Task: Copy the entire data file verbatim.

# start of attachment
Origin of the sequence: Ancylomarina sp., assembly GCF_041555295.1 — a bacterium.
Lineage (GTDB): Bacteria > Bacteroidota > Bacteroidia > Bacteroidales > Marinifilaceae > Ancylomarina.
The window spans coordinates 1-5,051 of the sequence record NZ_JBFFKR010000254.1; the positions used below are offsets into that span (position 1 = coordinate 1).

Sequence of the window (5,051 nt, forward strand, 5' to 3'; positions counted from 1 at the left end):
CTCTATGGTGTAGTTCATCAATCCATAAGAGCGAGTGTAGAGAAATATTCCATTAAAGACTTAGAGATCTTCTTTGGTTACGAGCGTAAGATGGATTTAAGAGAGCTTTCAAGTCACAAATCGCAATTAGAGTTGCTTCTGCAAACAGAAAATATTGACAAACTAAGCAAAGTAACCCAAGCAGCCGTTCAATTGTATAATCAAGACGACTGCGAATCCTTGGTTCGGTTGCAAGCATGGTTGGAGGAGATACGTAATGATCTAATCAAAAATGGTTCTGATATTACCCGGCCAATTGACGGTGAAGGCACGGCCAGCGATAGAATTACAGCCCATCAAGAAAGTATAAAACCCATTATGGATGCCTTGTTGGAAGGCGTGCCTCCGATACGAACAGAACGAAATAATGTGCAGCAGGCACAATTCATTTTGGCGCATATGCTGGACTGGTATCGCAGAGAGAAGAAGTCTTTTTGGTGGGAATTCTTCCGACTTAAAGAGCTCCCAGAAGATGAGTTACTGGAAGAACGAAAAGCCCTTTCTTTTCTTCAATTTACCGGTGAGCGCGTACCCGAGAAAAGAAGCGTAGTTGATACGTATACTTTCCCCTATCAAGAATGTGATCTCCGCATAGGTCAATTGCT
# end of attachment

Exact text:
Origin of the sequence: Ancylomarina sp., assembly GCF_041555295.1 — a bacterium.
Lineage (GTDB): Bacteria > Bacteroidota > Bacteroidia > Bacteroidales > Marinifilaceae > Ancylomarina.
The window spans coordinates 1-5,051 of the sequence record NZ_JBFFKR010000254.1; the positions used below are offsets into that span (position 1 = coordinate 1).

Sequence of the window (5,051 nt, forward strand, 5' to 3'; positions counted from 1 at the left end):
CTCTATGGTGTAGTTCATCAATCCATAAGAGCGAGTGTAGAGAAATATTCCATTAAAGACTTAGAGATCTTCTTTGGTTACGAGCGTAAGATGGATTTAAGAGAGCTTTCAAGTCACAAATCGCAATTAGAGTTGCTTCTGCAAACAGAAAATATTGACAAACTAAGCAAAGTAACCCAAGCAGCCGTTCAATTGTATAATCAAGACGACTGCGAATCCTTGGTTCGGTTGCAAGCATGGTTGGAGGAGATACGTAATGATCTAATCAAAAATGGTTCTGATATTACCCGGCCAATTGACGGTGAAGGCACGGCCAGCGATAGAATTACAGCCCATCAAGAAAGTATAAAACCCATTATGGATGCCTTGTTGGAAGGCGTGCCTCCGATACGAACAGAACGAAATAATGTGCAGCAGGCACAATTCATTTTGGCGCATATGCTGGACTGGTATCGCAGAGAGAAGAAGTCTTTTTGGTGGGAATTCTTCCGACTTAAAGAGCTCCCAGAAGATGAGTTACTGGAAGAACGAAAAGCCCTTTCTTTTCTTCAATTTACCGGTGAGCGCGTACCCGAGAAAAGAAGCGTAGTTGATACGTATACTTTCCCCTATCAAGAATGTGATCTCCGCATAGGTCAATTGCT